Succession: Failing to plan means planning to fail
The most obvious potential ‘failure factor’ for the family firm is the succession process. The transition from one generation to the next is the fault-line in this business model. There’s no point in having detailed plans for business continuity, if the single most significant risk to this is not addressed.
Every family firm has to find a way to reconcile the personal and professional, and the succession process can bring these two dimensions into direct conflict, with both the family and the firm at risk as a result. Conversely, a well-managed succession process can be a rallying point for the family firm, allowing it to reinvent itself in response to changing circumstances and find new energy for growth, diversification and professionalisation. To do this effectively, family businesses need to develop, implement, and communicate a robust succession plan, and do so as early as possible before the actual handover. This is even more important now, when many more people are having children later in life, meaning that the next generation may not yet be ready to take over when the current owners would like to retire.
And yet only 15% of family firms have a ‘plan’ for their succession process. More worryingly, this figure has not risen significantly in recent years. In our experience adopting the thinking and terminology of ‘business continuity’ rather than ‘succession’ can itself be a useful way forward: if the current generation sees succession in these terms it can help them approach it more objectively, and avoid the emotional stresses that can otherwise arise.
As Simon Le Maistre, Partner in PwC’s Australian Family Business practice observes, “Succession planning is even more important where there are some family members working in the business and some not. In many of these cases, issues like ownership and entitlement may not have even been discussed or considered, which means different people are making different assumptions about the future. In these circumstances, we spend a lot of time sitting with family members, to work through a fair way forward. This can prevent conflict, and help the family become more unified for the future.”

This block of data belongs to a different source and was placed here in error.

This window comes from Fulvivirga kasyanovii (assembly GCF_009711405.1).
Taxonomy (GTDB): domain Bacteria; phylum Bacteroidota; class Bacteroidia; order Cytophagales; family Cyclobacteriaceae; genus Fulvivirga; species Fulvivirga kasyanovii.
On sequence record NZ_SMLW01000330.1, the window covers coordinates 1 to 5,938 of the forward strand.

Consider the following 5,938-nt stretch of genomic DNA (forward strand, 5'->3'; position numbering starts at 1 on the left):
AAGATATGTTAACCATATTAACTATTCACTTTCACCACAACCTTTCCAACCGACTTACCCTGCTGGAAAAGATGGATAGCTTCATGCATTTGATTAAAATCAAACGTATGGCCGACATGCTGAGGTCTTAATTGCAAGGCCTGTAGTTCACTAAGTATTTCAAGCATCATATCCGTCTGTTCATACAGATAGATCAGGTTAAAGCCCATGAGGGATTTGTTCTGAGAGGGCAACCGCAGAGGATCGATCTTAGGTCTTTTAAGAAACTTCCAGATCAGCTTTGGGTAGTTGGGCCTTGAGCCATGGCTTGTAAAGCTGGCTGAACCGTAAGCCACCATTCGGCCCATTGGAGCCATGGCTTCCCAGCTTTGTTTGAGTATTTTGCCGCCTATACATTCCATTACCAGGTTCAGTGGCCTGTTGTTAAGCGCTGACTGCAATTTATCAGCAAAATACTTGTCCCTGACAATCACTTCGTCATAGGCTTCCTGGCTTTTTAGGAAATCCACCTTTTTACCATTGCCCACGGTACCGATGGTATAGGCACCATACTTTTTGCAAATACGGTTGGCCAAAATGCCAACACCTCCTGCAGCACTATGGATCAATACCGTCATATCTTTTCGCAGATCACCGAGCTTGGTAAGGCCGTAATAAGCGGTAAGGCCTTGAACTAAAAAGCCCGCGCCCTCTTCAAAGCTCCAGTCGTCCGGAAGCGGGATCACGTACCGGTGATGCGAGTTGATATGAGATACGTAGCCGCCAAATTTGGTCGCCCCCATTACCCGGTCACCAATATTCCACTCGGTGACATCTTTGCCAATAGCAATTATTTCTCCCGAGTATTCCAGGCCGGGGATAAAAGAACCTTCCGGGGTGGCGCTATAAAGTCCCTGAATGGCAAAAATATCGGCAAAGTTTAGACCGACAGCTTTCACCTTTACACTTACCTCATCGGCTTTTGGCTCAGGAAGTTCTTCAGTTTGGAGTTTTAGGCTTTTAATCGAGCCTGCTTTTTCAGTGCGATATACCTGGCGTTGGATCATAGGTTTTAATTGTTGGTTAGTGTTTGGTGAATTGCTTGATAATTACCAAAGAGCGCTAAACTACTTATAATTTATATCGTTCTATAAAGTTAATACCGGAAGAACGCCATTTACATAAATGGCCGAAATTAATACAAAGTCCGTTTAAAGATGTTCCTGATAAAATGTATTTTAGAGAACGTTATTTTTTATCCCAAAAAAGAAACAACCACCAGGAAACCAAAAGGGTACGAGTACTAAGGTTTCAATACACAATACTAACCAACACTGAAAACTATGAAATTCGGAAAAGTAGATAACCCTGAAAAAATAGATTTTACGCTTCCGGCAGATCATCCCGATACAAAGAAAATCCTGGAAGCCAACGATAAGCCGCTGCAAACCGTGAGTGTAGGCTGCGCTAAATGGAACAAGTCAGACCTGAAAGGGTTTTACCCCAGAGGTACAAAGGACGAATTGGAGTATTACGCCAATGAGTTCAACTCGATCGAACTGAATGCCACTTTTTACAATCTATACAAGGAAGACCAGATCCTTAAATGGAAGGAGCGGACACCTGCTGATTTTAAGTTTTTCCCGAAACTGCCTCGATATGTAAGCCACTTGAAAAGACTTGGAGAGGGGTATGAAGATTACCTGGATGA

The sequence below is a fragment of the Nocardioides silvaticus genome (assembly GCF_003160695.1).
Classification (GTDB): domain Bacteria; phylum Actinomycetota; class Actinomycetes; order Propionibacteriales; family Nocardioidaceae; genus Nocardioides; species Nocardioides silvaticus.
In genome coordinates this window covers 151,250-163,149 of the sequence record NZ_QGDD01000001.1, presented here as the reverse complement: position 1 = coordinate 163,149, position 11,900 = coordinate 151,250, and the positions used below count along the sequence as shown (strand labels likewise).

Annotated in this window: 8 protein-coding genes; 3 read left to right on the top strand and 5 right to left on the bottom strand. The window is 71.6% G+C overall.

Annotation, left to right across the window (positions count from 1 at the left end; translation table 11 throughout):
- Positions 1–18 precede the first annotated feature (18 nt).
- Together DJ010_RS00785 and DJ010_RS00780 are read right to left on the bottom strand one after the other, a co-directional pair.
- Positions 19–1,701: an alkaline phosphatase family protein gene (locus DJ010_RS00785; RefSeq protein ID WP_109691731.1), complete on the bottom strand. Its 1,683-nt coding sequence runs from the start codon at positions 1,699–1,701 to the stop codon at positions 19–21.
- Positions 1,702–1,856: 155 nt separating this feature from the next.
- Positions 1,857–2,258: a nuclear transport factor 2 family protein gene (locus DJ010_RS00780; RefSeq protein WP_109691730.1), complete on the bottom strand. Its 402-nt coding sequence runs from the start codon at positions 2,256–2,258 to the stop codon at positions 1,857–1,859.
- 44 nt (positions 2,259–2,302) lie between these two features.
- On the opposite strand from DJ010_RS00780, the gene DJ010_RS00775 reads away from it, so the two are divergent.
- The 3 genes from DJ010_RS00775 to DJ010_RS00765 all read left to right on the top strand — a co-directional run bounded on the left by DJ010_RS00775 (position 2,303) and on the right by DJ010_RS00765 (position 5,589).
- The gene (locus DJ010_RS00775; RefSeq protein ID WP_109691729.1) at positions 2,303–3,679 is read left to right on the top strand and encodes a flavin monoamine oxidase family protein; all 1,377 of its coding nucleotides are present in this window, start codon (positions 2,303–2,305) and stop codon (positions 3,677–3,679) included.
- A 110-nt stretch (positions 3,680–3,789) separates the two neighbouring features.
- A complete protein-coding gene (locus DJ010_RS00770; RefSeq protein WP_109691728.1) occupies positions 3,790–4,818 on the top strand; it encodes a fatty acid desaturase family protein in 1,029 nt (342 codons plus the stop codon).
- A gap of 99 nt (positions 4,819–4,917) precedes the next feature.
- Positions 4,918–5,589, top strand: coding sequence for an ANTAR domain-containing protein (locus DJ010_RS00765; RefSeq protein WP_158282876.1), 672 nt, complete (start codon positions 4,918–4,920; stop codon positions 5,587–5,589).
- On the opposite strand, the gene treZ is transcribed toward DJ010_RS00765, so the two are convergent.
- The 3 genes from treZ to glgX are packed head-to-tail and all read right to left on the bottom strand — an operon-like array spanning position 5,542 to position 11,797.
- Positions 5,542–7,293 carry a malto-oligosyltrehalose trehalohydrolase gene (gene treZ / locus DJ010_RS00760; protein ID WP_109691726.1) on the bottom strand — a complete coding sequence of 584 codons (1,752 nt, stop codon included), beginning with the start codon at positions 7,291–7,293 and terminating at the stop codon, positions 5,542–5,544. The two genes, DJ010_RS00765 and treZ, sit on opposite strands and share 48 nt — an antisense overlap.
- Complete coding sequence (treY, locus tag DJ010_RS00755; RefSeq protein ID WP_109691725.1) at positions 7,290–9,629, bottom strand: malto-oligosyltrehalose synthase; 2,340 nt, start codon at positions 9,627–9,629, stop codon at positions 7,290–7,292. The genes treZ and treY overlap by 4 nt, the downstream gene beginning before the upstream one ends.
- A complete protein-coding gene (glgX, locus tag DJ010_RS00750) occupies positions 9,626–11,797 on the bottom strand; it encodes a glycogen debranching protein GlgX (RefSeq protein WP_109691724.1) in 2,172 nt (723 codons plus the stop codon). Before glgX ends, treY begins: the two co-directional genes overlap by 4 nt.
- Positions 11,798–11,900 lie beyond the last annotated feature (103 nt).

The missing middle
What’s becoming clear – both from the survey results, and our work with owners and executives across the world – is that the challenges with the succession process are just one example, albeit a vital one, of a much wider issue. Family firms are proud, and rightly so, of their willingness to take the long view – to think in terms of generations, rather than years, or even months. At the other end of the scale, family firms are good at dealing with the everyday: the nuts and bolts of running a business. The challenge is in the middle: having a strategic plan that links where the business is now to the long-term vision of where it could be. As one survey respondent from the US put it this year, there’s a need for “more transparency in longer-term thinking and a reasonable assurance that there will be consistency in the delivery of that vision.” And that vision needs to encompass the family, the owners and the firm. They are interdependent, and success for the one cannot be delivered without the other.
But as one Australian respondent described it, “There is an absence of any strategy, beyond the annual budget.” In other words, a plan that looks beyond the next twelve months, to a five to ten-year horizon. This is what we’re calling the ‘missing middle’, and this is why so many family firms fail to turn early promise into sustainable success.